Berlin has announced hundreds of thousands of Syrians entering Germany will not be granted asylum or refugee status in a surprise U-turn from Angela Merkel's "open-door policy" on refugees.
While Syrian refugees will still be able to enter Germany, they will only be able to stay for one year with "subsidiary protection", which limits their rights as refugees.
The policy shift followed an emergency meeting of Ms Merkel's cabinet and coalition partners on Thursday.
Although the meeting decided against setting up "transit zones" to process refugees on Germany's borders with Austria, they agreed on prompt deportation of people whose asylum claims had failed.
Germany's interior minister, Thomas de Maizière, announced that Berlin would start to fall in line with other governments in the European Union, The Guardian reports.
“In this situation other countries are only guaranteeing a limited stay,” he said.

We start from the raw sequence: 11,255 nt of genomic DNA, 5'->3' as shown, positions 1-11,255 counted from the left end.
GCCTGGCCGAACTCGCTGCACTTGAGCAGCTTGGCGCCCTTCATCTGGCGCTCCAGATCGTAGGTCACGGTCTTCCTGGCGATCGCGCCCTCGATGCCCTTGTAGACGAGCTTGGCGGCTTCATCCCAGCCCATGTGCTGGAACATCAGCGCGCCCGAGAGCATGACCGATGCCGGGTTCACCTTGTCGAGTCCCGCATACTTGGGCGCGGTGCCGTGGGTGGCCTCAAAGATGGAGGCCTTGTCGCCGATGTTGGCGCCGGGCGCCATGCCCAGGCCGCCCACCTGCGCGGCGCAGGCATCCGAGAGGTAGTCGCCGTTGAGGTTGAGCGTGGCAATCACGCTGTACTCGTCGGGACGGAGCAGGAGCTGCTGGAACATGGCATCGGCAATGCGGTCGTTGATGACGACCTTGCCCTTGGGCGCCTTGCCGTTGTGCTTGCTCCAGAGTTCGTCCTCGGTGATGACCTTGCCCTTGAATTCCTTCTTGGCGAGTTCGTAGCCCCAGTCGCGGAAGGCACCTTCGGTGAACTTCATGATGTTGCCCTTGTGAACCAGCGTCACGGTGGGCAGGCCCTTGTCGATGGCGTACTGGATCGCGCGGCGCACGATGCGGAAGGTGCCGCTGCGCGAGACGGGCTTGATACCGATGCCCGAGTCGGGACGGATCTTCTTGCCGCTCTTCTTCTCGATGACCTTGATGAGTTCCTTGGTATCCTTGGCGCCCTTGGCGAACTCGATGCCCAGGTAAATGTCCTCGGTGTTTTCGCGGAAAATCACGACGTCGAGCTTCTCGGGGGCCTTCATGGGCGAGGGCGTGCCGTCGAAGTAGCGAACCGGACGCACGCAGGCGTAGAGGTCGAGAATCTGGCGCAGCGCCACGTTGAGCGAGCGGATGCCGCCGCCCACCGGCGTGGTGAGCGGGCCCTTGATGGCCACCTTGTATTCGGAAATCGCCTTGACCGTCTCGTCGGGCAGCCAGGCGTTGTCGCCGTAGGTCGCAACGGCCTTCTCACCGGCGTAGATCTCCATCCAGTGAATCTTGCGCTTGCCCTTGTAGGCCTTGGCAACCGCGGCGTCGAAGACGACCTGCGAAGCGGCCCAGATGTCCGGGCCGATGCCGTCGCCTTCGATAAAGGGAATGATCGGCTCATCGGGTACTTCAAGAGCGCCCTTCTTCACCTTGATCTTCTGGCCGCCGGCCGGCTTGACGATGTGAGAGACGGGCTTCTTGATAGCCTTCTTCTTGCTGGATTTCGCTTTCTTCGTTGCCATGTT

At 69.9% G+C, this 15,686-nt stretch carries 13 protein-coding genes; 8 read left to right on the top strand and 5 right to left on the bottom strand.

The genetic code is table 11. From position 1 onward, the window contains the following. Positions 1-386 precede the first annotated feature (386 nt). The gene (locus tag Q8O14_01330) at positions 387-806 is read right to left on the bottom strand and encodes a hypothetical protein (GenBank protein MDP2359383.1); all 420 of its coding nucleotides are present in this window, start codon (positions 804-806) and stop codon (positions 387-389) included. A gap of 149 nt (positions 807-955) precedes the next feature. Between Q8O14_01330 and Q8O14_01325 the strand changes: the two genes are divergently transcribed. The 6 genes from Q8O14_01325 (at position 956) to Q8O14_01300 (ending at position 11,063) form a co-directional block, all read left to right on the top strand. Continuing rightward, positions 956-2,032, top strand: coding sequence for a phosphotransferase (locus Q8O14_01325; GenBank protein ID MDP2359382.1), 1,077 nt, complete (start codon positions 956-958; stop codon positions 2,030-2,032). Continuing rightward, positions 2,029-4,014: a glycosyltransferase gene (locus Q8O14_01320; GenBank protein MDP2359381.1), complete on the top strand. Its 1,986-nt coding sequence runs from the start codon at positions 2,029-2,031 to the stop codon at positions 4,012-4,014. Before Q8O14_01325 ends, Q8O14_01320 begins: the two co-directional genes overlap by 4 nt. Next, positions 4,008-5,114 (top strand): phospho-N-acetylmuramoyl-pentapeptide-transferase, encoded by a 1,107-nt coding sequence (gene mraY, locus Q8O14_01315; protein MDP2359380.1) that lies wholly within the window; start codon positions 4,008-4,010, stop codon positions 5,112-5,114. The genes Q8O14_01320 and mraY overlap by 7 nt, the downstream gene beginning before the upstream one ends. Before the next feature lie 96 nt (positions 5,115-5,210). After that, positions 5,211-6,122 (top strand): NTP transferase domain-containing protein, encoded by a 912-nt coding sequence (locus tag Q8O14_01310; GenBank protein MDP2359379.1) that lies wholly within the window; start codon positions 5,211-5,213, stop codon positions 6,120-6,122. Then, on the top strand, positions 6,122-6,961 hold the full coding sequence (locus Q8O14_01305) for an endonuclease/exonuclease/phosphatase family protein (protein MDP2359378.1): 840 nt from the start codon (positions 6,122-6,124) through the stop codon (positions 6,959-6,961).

“We’ll now do the same with Syrians in the future. We’re telling them ‘you will get protection, but only so-called subsidiary protection that is limited to a period and without any family unification.'"
An interior ministry spokesperson told the Frankfurter Allgemeine Zeitung: "The Federal Office for Migration and Refugees is instructed henceforth to grant Syrian civil war refugees only subsidiary protection."
Germany, along with Sweden and Austria, have so far been the most open countries in response to the growing refugee crisis.
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